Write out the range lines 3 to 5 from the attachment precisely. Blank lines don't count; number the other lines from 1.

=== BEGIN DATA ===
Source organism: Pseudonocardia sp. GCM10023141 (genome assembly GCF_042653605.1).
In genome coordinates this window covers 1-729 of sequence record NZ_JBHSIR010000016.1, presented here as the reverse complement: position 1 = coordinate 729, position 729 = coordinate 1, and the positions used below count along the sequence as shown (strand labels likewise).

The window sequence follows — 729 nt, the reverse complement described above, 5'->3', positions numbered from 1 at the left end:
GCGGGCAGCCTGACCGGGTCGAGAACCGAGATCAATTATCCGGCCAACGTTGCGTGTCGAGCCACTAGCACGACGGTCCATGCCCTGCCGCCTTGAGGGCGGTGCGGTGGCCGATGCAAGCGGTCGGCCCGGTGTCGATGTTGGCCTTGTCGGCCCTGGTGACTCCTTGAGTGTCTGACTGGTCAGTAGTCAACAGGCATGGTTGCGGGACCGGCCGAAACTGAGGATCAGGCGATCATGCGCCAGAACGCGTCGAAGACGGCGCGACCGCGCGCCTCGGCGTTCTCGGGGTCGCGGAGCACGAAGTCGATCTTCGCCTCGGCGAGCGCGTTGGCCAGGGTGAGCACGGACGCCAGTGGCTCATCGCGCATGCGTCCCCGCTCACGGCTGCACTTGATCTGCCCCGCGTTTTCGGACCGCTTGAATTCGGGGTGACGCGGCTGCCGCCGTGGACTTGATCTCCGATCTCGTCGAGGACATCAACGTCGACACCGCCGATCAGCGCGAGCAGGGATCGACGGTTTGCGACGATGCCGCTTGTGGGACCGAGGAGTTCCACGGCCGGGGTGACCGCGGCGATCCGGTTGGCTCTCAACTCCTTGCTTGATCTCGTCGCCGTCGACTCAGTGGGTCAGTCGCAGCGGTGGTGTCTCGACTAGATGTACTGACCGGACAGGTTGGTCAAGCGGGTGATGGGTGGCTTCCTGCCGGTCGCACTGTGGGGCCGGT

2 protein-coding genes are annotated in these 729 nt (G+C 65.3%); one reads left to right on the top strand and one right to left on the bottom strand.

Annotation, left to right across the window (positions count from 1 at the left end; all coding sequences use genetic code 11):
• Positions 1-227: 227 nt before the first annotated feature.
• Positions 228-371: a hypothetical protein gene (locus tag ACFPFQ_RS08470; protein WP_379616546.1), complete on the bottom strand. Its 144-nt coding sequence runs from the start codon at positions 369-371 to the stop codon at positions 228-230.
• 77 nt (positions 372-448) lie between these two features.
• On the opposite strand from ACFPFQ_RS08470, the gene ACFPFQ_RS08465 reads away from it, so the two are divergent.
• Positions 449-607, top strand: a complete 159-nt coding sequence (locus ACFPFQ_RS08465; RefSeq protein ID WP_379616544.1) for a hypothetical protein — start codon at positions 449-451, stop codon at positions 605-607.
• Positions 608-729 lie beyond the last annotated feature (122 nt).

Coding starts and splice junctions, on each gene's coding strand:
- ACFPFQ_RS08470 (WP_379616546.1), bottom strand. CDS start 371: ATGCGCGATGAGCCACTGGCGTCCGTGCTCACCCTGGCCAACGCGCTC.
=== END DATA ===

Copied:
The window sequence follows — 729 nt, the reverse complement described above, 5'->3', positions numbered from 1 at the left end:
GCGGGCAGCCTGACCGGGTCGAGAACCGAGATCAATTATCCGGCCAACGTTGCGTGTCGAGCCACTAGCACGACGGTCCATGCCCTGCCGCCTTGAGGGCGGTGCGGTGGCCGATGCAAGCGGTCGGCCCGGTGTCGATGTTGGCCTTGTCGGCCCTGGTGACTCCTTGAGTGTCTGACTGGTCAGTAGTCAACAGGCATGGTTGCGGGACCGGCCGAAACTGAGGATCAGGCGATCATGCGCCAGAACGCGTCGAAGACGGCGCGACCGCGCGCCTCGGCGTTCTCGGGGTCGCGGAGCACGAAGTCGATCTTCGCCTCGGCGAGCGCGTTGGCCAGGGTGAGCACGGACGCCAGTGGCTCATCGCGCATGCGTCCCCGCTCACGGCTGCACTTGATCTGCCCCGCGTTTTCGGACCGCTTGAATTCGGGGTGACGCGGCTGCCGCCGTGGACTTGATCTCCGATCTCGTCGAGGACATCAACGTCGACACCGCCGATCAGCGCGAGCAGGGATCGACGGTTTGCGACGATGCCGCTTGTGGGACCGAGGAGTTCCACGGCCGGGGTGACCGCGGCGATCCGGTTGGCTCTCAACTCCTTGCTTGATCTCGTCGCCGTCGACTCAGTGGGTCAGTCGCAGCGGTGGTGTCTCGACTAGATGTACTGACCGGACAGGTTGGTCAAGCGGGTGATGGGTGGCTTCCTGCCGGTCGCACTGTGGGGCCGGT

2 protein-coding genes are annotated in these 729 nt (G+C 65.3%); one reads left to right on the top strand and one right to left on the bottom strand.